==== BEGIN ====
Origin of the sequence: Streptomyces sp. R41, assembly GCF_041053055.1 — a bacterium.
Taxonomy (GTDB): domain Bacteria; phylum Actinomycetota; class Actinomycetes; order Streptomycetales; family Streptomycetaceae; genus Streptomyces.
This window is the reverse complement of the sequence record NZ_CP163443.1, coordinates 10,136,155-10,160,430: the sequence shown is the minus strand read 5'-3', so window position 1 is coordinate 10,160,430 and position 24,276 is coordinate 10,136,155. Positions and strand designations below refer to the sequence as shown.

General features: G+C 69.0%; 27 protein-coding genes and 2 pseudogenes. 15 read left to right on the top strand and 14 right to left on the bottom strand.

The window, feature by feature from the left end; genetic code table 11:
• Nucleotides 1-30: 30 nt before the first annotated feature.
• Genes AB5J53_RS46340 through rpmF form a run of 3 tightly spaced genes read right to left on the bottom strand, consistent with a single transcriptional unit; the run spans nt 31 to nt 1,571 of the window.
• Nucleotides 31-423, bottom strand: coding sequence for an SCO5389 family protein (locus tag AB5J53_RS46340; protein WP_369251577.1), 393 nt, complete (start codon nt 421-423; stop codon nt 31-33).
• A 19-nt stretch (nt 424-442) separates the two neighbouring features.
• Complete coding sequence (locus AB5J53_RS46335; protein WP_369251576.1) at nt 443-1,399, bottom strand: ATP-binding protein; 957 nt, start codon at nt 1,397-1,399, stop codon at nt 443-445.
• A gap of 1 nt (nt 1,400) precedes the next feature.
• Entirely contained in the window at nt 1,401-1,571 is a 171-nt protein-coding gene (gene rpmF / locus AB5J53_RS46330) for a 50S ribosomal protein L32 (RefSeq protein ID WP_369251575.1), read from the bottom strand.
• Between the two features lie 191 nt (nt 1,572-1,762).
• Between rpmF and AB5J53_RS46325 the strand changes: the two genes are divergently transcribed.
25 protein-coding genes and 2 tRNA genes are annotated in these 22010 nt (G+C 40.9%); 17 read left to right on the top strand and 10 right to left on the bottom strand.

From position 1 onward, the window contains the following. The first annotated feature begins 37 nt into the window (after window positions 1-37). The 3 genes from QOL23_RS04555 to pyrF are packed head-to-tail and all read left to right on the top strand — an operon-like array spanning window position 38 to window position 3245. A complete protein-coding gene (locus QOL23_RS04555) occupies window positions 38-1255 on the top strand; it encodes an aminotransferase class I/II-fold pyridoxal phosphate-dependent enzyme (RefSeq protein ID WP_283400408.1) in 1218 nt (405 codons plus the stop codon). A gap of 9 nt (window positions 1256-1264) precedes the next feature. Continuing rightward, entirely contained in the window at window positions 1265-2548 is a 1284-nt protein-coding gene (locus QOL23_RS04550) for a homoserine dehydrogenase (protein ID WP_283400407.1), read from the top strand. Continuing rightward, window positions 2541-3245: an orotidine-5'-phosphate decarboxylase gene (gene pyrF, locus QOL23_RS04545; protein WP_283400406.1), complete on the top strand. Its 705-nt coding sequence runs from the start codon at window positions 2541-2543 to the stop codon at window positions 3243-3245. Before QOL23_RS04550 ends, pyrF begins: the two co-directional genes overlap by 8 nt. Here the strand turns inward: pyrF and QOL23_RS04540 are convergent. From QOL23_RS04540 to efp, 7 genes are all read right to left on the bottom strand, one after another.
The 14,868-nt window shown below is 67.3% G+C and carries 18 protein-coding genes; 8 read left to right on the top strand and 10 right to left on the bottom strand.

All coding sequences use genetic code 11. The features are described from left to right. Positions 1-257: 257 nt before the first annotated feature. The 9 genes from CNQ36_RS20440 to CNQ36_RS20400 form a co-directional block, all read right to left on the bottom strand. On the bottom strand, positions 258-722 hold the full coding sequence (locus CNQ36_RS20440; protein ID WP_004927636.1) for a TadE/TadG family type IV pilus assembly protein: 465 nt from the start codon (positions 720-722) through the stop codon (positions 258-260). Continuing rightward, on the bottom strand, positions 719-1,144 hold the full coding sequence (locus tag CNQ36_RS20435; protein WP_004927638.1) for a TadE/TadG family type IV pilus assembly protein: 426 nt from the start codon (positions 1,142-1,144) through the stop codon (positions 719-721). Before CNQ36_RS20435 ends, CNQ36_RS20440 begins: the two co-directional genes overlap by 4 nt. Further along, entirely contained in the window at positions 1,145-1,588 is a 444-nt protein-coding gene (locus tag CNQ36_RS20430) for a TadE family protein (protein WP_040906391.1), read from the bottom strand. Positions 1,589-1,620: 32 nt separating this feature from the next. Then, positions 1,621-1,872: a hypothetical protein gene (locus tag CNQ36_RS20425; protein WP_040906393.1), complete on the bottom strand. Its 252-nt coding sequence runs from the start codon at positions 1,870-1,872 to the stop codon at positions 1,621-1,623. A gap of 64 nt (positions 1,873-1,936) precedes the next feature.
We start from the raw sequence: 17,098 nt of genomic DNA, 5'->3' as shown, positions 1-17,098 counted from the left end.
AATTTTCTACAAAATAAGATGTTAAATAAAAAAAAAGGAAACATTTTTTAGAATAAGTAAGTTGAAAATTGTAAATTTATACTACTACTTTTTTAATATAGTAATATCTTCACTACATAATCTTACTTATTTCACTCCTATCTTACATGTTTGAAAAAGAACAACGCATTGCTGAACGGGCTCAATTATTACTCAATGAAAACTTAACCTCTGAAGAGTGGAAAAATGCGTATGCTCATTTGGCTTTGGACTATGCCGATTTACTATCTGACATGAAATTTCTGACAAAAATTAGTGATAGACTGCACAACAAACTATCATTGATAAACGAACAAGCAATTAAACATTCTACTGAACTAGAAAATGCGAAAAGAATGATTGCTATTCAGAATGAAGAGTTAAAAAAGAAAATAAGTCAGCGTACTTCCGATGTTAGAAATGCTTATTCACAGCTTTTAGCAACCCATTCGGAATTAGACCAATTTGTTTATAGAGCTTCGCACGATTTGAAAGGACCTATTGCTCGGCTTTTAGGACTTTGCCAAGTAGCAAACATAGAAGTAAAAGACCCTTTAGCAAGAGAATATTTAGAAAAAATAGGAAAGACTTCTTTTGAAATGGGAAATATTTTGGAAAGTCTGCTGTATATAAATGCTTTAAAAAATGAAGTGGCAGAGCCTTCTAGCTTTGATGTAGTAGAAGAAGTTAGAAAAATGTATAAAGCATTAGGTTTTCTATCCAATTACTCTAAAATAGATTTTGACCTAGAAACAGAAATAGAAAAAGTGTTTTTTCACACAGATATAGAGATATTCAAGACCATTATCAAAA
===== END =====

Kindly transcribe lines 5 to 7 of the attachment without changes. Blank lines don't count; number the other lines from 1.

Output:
The window, feature by feature from the left end; genetic code table 11:
• Nucleotides 1-30: 30 nt before the first annotated feature.
• Genes AB5J53_RS46340 through rpmF form a run of 3 tightly spaced genes read right to left on the bottom strand, consistent with a single transcriptional unit; the run spans nt 31 to nt 1,571 of the window.